CROSS-LINKING Divinylbenzene 2 RESULTS Reaction time h 27 60 32 27 30 3] Conversion rate 95 90 95 94 93 95 CHARACTERISTICS OF THE PARTICLES OF THE LATEX PRODUCED Gel rate 88 90 90 8B 60 98 Swelling index 20 I8 20 I9 40 7 Grain size range by weight of particles of diameter 0.20 p. All the part- 2 5 5 5 5 0.30 p. icles have a 40 90 75 0.50 y. diameter of 50 90 90 0.70 p. 0.2 p. 60 95 98 95 1 65 I00 96 I00 [00 Appearance Partially Spheroid Particles Spheroid Spherical coagualated stuck latex together Very large particles. Very Irregular Regular Irregular Irregular regular COIIOUI'S contours COI'IIOUI'S COI'IOUIS COIIOUI'S We claim:

1. A process for the preparation of rubber polymer latices having large particles, which comprises polymerizing in aqueous emulsion a conjugated aliphatic diolefin containing from four to eight carbon atoms, alone or in mixture with at least one copolymerizable monomer, in the presence of 1-l00,000 parts per million of an agglomerating agent, characterized in that the agglomerating agent which is represented by a polyalkyleneglycol is introduced in the course of polymerization, i.e., before polymerization has been completed, at a temperature of from 25 to 90C when at least 40% by weight of a polymer or copolymer, which is slightly cross-linked, is formed.

2. A process according to claim 1, characterized in that the diolefin is represented by butadiene, isoprene, chloroprene, dimethylbutadiene.

3. A process according to claim 1, characterized in that the copolymerizable monomer is selected from vinylaromatic compounds, acrylonitrile and methacrylonitrile, and alkyl acrylates whose alkyl group has from one to 10 carbon-atoms,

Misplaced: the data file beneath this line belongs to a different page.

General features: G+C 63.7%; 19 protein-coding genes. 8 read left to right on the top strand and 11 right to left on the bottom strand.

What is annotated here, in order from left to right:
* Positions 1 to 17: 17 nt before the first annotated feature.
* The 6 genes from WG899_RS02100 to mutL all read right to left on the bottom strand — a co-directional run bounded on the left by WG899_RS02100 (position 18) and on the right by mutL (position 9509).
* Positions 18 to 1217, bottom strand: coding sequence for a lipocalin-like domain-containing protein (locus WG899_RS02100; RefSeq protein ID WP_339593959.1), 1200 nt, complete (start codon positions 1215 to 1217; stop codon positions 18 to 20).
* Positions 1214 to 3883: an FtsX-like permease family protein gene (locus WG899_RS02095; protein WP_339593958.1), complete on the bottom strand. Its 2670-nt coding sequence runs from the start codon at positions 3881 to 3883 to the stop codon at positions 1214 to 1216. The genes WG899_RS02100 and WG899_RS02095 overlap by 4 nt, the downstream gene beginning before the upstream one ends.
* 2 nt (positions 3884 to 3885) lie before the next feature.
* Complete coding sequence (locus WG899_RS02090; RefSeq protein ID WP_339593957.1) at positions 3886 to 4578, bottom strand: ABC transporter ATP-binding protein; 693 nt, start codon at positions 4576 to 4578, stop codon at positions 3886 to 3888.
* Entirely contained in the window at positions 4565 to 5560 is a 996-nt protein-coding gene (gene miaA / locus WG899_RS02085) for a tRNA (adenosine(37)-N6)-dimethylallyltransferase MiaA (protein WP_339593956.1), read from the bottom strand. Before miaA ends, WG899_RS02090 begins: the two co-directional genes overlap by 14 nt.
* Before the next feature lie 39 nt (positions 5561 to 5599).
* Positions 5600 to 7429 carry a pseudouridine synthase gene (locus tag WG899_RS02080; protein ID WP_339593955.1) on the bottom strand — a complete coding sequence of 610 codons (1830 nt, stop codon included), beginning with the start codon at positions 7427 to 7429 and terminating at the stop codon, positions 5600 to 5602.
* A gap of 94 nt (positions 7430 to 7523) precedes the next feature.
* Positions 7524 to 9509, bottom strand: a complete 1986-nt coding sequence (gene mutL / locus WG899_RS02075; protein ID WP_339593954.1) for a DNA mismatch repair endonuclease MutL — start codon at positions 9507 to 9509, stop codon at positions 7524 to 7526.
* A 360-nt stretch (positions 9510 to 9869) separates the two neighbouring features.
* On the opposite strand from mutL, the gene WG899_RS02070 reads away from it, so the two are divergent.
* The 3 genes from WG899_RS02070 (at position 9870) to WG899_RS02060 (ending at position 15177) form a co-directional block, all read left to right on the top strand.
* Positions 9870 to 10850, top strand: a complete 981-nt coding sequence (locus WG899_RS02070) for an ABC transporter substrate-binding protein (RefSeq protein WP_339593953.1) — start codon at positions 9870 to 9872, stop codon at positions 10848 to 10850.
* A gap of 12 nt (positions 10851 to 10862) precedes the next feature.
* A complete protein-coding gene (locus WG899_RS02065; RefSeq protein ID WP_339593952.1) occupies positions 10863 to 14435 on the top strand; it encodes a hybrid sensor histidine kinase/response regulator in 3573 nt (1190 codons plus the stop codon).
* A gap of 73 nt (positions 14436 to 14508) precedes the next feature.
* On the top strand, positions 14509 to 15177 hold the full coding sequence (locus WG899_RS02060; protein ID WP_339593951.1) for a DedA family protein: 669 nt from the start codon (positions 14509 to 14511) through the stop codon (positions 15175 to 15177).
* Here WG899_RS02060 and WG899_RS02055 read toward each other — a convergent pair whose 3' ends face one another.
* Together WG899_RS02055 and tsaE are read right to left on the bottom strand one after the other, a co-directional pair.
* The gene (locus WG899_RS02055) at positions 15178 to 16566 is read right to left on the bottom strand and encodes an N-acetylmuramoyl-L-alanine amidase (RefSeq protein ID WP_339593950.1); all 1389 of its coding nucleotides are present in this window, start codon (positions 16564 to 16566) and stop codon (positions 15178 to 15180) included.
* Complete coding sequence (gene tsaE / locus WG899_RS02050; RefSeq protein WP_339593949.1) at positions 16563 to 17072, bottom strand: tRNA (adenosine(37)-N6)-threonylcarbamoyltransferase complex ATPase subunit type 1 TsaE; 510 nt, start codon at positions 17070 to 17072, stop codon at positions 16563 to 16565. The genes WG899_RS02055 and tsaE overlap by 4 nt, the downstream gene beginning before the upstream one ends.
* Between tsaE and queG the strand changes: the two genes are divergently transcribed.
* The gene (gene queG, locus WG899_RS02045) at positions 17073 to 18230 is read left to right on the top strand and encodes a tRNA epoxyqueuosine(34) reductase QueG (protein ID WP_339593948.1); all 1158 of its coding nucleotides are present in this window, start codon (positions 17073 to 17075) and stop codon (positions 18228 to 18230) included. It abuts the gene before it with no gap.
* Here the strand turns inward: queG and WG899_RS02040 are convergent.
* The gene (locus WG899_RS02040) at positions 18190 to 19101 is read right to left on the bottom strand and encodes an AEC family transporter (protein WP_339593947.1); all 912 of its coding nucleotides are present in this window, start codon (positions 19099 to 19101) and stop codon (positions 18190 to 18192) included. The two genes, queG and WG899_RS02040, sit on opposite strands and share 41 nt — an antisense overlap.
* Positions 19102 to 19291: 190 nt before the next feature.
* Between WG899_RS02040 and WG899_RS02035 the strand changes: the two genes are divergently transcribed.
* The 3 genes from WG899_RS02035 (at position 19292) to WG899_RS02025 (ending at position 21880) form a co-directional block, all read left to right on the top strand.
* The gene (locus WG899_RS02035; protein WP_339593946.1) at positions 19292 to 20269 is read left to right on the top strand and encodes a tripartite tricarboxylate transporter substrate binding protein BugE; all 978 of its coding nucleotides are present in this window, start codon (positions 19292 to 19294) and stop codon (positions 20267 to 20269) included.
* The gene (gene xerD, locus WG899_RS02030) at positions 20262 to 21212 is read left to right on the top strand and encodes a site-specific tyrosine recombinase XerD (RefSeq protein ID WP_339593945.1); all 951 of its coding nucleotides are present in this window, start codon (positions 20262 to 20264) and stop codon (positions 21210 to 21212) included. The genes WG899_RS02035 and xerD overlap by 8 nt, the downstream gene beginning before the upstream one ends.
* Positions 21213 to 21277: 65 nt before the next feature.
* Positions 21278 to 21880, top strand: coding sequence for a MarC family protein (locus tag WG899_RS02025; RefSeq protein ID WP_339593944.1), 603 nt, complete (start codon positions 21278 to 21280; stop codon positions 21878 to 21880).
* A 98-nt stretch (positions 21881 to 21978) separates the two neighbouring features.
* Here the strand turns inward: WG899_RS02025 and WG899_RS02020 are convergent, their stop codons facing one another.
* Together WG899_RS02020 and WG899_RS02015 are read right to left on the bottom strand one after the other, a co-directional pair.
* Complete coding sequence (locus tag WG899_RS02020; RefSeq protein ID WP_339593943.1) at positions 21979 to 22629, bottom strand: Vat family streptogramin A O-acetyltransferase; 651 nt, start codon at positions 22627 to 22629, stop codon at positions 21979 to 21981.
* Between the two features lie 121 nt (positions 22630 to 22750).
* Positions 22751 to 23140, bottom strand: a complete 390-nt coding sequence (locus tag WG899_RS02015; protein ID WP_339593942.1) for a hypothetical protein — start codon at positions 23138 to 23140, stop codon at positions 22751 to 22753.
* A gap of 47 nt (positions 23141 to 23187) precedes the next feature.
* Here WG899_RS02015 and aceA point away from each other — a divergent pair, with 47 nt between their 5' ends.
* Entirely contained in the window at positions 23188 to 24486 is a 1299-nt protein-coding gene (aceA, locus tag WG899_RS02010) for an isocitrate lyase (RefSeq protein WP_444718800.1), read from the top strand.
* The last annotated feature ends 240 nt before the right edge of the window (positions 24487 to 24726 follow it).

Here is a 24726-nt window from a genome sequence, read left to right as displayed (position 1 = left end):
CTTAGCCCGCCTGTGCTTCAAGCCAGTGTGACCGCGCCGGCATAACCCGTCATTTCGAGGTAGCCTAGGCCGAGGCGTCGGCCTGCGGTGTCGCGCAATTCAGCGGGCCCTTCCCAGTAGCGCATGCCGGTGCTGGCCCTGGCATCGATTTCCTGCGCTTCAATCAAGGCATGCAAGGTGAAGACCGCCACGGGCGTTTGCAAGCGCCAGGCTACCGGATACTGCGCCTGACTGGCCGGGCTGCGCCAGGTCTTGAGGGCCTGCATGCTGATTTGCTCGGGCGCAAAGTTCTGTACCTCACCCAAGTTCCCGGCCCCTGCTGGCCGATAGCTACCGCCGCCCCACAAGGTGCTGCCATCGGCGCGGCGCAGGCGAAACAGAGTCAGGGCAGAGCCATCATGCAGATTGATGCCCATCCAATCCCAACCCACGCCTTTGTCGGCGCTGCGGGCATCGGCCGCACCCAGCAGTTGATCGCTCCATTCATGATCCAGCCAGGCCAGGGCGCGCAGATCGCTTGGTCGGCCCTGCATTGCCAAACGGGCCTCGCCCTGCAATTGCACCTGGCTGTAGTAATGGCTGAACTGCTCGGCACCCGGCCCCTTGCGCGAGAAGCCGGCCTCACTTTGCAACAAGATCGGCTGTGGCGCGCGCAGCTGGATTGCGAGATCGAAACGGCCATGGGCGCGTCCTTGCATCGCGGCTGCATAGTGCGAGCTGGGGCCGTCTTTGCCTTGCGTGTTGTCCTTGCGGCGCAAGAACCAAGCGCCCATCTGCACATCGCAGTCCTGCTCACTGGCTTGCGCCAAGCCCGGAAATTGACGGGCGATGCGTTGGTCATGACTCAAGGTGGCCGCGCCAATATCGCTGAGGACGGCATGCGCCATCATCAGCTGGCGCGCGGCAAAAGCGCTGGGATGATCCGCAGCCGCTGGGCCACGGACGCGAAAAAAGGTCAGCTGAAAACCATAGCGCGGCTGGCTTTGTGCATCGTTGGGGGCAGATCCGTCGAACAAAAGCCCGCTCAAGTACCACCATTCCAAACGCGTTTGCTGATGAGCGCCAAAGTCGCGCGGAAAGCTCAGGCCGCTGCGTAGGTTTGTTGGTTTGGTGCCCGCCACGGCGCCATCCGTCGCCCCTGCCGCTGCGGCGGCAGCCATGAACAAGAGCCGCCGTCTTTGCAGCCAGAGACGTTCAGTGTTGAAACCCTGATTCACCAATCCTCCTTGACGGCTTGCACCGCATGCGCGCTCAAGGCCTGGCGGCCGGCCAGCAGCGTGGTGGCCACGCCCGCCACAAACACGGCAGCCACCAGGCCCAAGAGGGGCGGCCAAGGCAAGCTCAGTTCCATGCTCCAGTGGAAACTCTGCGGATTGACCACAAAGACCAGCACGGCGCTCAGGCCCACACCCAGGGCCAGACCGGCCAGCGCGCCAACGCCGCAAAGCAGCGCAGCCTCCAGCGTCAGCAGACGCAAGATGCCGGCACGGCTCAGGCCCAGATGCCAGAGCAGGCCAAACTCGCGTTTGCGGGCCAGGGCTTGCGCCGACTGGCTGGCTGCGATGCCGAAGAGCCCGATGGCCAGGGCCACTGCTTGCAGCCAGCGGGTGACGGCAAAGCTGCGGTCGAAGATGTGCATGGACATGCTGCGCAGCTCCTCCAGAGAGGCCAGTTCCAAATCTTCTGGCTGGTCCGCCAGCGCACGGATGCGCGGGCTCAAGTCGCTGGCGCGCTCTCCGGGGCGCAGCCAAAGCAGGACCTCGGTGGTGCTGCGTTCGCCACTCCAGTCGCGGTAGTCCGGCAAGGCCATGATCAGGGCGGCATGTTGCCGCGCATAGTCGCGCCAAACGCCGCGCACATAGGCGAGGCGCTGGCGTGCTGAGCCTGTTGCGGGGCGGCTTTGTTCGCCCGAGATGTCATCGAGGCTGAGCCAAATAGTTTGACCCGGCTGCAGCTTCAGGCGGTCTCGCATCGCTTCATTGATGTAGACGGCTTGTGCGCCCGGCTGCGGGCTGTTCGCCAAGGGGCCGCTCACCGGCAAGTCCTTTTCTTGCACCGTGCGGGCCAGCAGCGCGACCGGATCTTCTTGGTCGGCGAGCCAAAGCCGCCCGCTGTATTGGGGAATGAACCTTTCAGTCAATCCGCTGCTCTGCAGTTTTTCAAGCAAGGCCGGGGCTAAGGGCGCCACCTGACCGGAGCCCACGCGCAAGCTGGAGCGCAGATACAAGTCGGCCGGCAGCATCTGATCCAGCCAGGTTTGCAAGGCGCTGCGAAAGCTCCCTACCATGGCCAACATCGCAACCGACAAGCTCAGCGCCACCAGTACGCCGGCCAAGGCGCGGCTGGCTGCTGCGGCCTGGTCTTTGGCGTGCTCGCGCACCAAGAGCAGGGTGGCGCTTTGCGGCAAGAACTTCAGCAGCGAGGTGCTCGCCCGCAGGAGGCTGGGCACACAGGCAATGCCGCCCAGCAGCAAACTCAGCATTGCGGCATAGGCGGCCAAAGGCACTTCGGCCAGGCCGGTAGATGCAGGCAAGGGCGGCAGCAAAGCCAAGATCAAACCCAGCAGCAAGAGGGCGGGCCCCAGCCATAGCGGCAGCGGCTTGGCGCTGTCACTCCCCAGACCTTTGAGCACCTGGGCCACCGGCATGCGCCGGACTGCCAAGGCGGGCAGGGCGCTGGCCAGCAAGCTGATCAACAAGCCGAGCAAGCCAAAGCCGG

4. A process according to claim 1, characterized in that the copolymerizable monomer represents at most 80% of the copolymer.

5. a process according to claim 1, characterized in that the polyalkyleneglycol is used in an amount of from I to 100,000 ppm by weight with respect to the polymer present in the reaction medium, at the time of introduction thereof.

6. A process according to claim 1, characterized in that the polyalkyleneglycol is introduced in a single portion, in several fractions, or continuously.

7. A process according to claim 1, characterized in that a physical agglomerating means is associated with the introduction of polyalkleneglycol.

8. A process according to claim 1, characterized in that a chain limiter represented by a mercaptan, cyclohexene or a halogenated derivative is added to the reaction medium in an amount which does not exceed 3% by weight with respect to the monomer or the mixture of monomers.